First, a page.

updated June 30, 2022

If you get help from the Housing Support program (formerly called Group Residential Housing or GRH), you might have more money and more housing options if you switched to Minnesota Supplemental Aid (MSA) Housing Assistance.

This article explains why you might want to make this change, how to do it, and who can help you if you get Supplemental Security Income (SSI) or Social Security Disability Insurance (SSDI).

Notes:

Reasons to Change from Housing Support to MSA Housing Assistance

Housing Support is a program for people with disabilities and older adults who have low income. It helps pay for housing and things people need to keep living in certain group settings or in the community. But when you get Housing Support, you don’t have a lot of money for your own expenses and you have to live in a place approved by the Housing Support program.

If you get SSI or SSDI and you want to have more money and live more independently in a place you choose, Housing Support can help you get started on making a plan. Your plan might include:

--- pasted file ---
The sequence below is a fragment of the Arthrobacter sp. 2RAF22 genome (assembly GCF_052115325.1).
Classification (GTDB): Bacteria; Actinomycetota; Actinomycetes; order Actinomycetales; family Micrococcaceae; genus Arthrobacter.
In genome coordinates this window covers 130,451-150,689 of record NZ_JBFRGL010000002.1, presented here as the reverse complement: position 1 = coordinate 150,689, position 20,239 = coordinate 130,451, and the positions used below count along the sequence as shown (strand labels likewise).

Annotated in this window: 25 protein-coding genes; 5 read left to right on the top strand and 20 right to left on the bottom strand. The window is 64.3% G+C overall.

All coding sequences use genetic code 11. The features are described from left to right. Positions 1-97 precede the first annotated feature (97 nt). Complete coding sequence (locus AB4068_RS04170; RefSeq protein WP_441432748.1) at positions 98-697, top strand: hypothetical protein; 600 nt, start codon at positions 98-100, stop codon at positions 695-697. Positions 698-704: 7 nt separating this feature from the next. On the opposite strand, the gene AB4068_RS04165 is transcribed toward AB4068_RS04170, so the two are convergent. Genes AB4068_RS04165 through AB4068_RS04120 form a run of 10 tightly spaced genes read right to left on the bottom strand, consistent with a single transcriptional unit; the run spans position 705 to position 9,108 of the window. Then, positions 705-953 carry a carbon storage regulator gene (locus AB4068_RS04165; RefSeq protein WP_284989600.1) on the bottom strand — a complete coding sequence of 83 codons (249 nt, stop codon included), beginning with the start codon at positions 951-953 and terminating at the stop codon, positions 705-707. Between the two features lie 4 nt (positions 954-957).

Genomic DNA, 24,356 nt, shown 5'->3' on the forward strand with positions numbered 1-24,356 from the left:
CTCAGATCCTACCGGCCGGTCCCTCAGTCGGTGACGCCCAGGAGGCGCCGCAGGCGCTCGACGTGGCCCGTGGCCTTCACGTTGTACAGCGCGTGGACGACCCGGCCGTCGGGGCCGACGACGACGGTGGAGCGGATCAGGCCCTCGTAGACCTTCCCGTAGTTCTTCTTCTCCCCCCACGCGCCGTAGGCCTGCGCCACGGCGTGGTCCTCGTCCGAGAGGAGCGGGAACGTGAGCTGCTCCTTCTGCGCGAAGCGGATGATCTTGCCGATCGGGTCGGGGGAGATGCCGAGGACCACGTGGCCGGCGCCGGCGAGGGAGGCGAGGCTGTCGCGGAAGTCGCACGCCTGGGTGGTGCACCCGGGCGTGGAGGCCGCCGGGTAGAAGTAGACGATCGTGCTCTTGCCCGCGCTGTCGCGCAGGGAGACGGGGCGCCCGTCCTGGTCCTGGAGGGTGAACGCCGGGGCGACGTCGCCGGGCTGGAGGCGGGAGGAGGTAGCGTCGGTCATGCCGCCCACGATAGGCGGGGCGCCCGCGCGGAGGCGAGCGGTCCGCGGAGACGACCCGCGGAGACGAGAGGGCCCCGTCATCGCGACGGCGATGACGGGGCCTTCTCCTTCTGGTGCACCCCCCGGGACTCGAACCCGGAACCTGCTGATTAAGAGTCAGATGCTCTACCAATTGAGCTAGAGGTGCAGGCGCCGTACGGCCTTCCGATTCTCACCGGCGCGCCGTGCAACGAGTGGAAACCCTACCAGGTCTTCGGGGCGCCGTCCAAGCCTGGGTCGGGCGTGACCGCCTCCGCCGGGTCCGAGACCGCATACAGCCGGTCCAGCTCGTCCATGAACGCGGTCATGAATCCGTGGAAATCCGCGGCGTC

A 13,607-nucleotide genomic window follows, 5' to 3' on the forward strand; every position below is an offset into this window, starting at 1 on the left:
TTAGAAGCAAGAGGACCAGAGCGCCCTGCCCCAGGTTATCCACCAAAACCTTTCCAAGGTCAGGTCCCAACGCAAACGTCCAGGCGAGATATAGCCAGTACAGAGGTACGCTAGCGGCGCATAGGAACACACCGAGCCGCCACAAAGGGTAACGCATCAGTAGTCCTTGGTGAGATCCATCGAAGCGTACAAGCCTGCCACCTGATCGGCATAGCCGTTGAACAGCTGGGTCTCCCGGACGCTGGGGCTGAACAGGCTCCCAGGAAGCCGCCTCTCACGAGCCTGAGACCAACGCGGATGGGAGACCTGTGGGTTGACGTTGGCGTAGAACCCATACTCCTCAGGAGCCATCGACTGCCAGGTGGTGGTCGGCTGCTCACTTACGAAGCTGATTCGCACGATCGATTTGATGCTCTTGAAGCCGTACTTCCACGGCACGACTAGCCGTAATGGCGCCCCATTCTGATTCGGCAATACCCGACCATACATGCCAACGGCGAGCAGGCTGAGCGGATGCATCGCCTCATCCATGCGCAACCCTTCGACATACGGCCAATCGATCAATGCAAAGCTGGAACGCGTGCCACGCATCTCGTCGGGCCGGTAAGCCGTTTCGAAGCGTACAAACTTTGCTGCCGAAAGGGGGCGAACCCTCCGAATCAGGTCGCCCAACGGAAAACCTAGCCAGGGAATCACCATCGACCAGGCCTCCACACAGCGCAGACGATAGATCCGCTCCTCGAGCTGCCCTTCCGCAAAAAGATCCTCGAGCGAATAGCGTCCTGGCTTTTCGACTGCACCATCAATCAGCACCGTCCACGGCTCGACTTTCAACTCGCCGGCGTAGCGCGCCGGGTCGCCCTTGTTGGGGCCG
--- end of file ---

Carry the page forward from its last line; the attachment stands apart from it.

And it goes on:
• Applying for MSA Housing Assistance. MSA Housing Assistance helps people with disabilities pay for their housing, but it also helps pay for rent in any home or apartment in the community, not just in a setting that is approved for Housing Support. It helps by giving anybody who qualifies for MSA, spends more than 40% of income on rent, and meets other eligibility requirements an extra $421 per month to help with rent. Note: You cannot get Housing Support benefits and MSA Housing Assistance at the same time.
  • Looking for a job. Working is the fastest way to increase your income, meaning you’ll have more money if you work. Both Housing Support and MSA Housing Assistance have rules that mean that when you work, you end up better off.
Things to consider before you switch

Housing Support benefits pay for basic housing costs and connect you with a provider who helps you make sure your bills are paid and that you have food and supplies to keep your home safe and clean. Your provider can help you if you have problems with neighbors or your landlord. If you switch from Housing Support to MSA Housing Assistance, your Housing Support provider will stop helping you. For some people, Housing Support also pays for extra case management services from their provider. If you stop getting Housing Support benefits, those supplemental services also end.

There may be other services and supports that can help replace some of the services that you get through Housing Support, such as the Housing Stabilization Services program. Read the rest of this article to get ideas about who can help you and what programs might support you if you switch from Housing Support to MSA Housing Assistance.

If you think you want to make this switch, read about how to go from Housing Support to MSA Housing Assistance.